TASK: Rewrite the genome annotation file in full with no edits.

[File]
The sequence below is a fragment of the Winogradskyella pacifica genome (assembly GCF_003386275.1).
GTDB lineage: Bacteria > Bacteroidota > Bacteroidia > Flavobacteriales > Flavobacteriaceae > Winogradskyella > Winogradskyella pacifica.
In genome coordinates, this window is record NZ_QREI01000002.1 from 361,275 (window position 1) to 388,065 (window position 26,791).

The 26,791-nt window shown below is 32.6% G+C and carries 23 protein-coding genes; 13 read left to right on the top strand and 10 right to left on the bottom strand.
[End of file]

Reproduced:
The sequence below is a fragment of the Winogradskyella pacifica genome (assembly GCF_003386275.1).
GTDB lineage: Bacteria > Bacteroidota > Bacteroidia > Flavobacteriales > Flavobacteriaceae > Winogradskyella > Winogradskyella pacifica.
In genome coordinates, this window is record NZ_QREI01000002.1 from 361,275 (window position 1) to 388,065 (window position 26,791).

The 26,791-nt window shown below is 32.6% G+C and carries 23 protein-coding genes; 13 read left to right on the top strand and 10 right to left on the bottom strand.